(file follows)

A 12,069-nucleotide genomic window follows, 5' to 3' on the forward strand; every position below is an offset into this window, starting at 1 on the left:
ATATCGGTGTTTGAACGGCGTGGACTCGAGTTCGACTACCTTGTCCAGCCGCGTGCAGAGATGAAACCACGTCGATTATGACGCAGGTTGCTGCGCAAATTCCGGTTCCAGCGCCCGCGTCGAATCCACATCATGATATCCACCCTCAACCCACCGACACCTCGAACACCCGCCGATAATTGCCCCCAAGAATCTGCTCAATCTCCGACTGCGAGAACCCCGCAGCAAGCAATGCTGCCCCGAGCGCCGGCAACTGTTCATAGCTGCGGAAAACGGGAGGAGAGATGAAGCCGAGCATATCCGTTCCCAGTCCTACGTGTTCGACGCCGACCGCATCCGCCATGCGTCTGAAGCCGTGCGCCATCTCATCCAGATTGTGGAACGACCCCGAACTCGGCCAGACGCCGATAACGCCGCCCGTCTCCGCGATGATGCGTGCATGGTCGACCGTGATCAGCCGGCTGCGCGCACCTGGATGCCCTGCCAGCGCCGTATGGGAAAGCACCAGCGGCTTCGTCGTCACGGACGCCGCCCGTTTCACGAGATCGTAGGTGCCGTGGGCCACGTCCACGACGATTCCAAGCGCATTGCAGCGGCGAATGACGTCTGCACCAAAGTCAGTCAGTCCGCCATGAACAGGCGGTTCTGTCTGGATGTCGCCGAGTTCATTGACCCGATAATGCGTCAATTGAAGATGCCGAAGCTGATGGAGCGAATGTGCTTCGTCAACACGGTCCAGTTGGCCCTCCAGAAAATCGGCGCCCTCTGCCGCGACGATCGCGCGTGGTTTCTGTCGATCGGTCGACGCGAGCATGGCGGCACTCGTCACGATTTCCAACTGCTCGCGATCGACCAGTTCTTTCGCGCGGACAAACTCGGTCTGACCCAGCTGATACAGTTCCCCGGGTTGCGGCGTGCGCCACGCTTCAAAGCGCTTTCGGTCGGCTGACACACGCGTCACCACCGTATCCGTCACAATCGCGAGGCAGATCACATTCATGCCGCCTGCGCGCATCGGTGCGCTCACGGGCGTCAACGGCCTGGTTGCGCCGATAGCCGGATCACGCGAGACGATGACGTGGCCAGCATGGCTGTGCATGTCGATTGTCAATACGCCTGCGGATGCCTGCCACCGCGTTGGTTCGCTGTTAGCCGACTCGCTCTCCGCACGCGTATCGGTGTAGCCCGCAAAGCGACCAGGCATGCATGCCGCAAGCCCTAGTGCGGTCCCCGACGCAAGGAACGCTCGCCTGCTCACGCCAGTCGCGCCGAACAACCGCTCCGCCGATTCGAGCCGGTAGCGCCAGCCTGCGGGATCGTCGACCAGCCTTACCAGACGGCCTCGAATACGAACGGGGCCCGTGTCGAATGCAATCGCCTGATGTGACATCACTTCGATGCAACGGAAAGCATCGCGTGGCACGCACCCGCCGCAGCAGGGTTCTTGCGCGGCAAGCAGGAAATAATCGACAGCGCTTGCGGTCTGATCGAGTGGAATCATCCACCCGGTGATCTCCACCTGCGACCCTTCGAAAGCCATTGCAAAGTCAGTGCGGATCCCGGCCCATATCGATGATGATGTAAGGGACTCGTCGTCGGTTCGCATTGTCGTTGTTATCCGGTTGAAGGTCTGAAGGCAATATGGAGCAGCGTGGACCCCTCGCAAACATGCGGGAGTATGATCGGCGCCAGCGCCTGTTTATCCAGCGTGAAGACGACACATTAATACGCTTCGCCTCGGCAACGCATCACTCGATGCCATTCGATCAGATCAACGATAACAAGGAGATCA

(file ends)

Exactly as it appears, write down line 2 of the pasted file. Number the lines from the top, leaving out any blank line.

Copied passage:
ATATCGGTGTTTGAACGGCGTGGACTCGAGTTCGACTACCTTGTCCAGCCGCGTGCAGAGATGAAACCACGTCGATTATGACGCAGGTTGCTGCGCAAATTCCGGTTCCAGCGCCCGCGTCGAATCCACATCATGATATCCACCCTCAACCCACCGACACCTCGAACACCCGCCGATAATTGCCCCCAAGAATCTGCTCAATCTCCGACTGCGAGAACCCCGCAGCAAGCAATGCTGCCCCGAGCGCCGGCAACTGTTCATAGCTGCGGAAAACGGGAGGAGAGATGAAGCCGAGCATATCCGTTCCCAGTCCTACGTGTTCGACGCCGACCGCATCCGCCATGCGTCTGAAGCCGTGCGCCATCTCATCCAGATTGTGGAACGACCCCGAACTCGGCCAGACGCCGATAACGCCGCCCGTCTCCGCGATGATGCGTGCATGGTCGACCGTGATCAGCCGGCTGCGCGCACCTGGATGCCCTGCCAGCGCCGTATGGGAAAGCACCAGCGGCTTCGTCGTCACGGACGCCGCCCGTTTCACGAGATCGTAGGTGCCGTGGGCCACGTCCACGACGATTCCAAGCGCATTGCAGCGGCGAATGACGTCTGCACCAAAGTCAGTCAGTCCGCCATGAACAGGCGGTTCTGTCTGGATGTCGCCGAGTTCATTGACCCGATAATGCGTCAATTGAAGATGCCGAAGCTGATGGAGCGAATGTGCTTCGTCAACACGGTCCAGTTGGCCCTCCAGAAAATCGGCGCCCTCTGCCGCGACGATCGCGCGTGGTTTCTGTCGATCGGTCGACGCGAGCATGGCGGCACTCGTCACGATTTCCAACTGCTCGCGATCGACCAGTTCTTTCGCGCGGACAAACTCGGTCTGACCCAGCTGATACAGTTCCCCGGGTTGCGGCGTGCGCCACGCTTCAAAGCGCTTTCGGTCGGCTGACACACGCGTCACCACCGTATCCGTCACAATCGCGAGGCAGATCACATTCATGCCGCCTGCGCGCATCGGTGCGCTCACGGGCGTCAACGGCCTGGTTGCGCCGATAGCCGGATCACGCGAGACGATGACGTGGCCAGCATGGCTGTGCATGTCGATTGTCAATACGCCTGCGGATGCCTGCCACCGCGTTGGTTCGCTGTTAGCCGACTCGCTCTCCGCACGCGTATCGGTGTAGCCCGCAAAGCGACCAGGCATGCATGCCGCAAGCCCTAGTGCGGTCCCCGACGCAAGGAACGCTCGCCTGCTCACGCCAGTCGCGCCGAACAACCGCTCCGCCGATTCGAGCCGGTAGCGCCAGCCTGCGGGATCGTCGACCAGCCTTACCAGACGGCCTCGAATACGAACGGGGCCCGTGTCGAATGCAATCGCCTGATGTGACATCACTTCGATGCAACGGAAAGCATCGCGTGGCACGCACCCGCCGCAGCAGGGTTCTTGCGCGGCAAGCAGGAAATAATCGACAGCGCTTGCGGTCTGATCGAGTGGAATCATCCACCCGGTGATCTCCACCTGCGACCCTTCGAAAGCCATTGCAAAGTCAGTGCGGATCCCGGCCCATATCGATGATGATGTAAGGGACTCGTCGTCGGTTCGCATTGTCGTTGTTATCCGGTTGAAGGTCTGAAGGCAATATGGAGCAGCGTGGACCCCTCGCAAACATGCGGGAGTATGATCGGCGCCAGCGCCTGTTTATCCAGCGTGAAGACGACACATTAATACGCTTCGCCTCGGCAACGCATCACTCGATGCCATTCGATCAGATCAACGATAACAAGGAGATCA